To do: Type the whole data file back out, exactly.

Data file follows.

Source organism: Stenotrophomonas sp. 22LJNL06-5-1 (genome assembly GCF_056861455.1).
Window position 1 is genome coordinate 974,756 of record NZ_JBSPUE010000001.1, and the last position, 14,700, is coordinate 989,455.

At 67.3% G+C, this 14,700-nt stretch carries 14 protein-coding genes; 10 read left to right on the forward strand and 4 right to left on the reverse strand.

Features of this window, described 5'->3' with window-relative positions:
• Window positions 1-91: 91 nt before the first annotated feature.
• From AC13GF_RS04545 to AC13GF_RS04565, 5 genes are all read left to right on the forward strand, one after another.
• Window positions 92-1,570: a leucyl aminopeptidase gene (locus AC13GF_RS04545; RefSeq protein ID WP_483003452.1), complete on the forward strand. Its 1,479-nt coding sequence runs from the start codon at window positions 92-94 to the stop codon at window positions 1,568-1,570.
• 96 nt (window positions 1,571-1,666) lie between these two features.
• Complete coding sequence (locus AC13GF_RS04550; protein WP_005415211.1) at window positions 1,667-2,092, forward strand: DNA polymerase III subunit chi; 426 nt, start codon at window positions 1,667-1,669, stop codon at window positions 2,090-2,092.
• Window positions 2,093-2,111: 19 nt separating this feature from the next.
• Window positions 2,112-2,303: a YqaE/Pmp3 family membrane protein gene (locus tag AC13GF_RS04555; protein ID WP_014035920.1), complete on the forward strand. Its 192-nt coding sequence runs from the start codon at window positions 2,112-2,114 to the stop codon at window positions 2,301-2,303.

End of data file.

Source organism: Stenotrophomonas sp. 22LJNL06-5-1 (genome assembly GCF_056861455.1).
Window position 1 is genome coordinate 974,756 of record NZ_JBSPUE010000001.1, and the last position, 14,700, is coordinate 989,455.

At 67.3% G+C, this 14,700-nt stretch carries 14 protein-coding genes; 10 read left to right on the forward strand and 4 right to left on the reverse strand.

Features of this window, described 5'->3' with window-relative positions:
• Window positions 1-91: 91 nt before the first annotated feature.
• From AC13GF_RS04545 to AC13GF_RS04565, 5 genes are all read left to right on the forward strand, one after another.
• Window positions 92-1,570: a leucyl aminopeptidase gene (locus AC13GF_RS04545; RefSeq protein ID WP_483003452.1), complete on the forward strand. Its 1,479-nt coding sequence runs from the start codon at window positions 92-94 to the stop codon at window positions 1,568-1,570.
• 96 nt (window positions 1,571-1,666) lie between these two features.
• Complete coding sequence (locus AC13GF_RS04550; protein WP_005415211.1) at window positions 1,667-2,092, forward strand: DNA polymerase III subunit chi; 426 nt, start codon at window positions 1,667-1,669, stop codon at window positions 2,090-2,092.
• Window positions 2,093-2,111: 19 nt separating this feature from the next.
• Window positions 2,112-2,303: a YqaE/Pmp3 family membrane protein gene (locus tag AC13GF_RS04555; protein ID WP_014035920.1), complete on the forward strand. Its 192-nt coding sequence runs from the start codon at window positions 2,112-2,114 to the stop codon at window positions 2,301-2,303.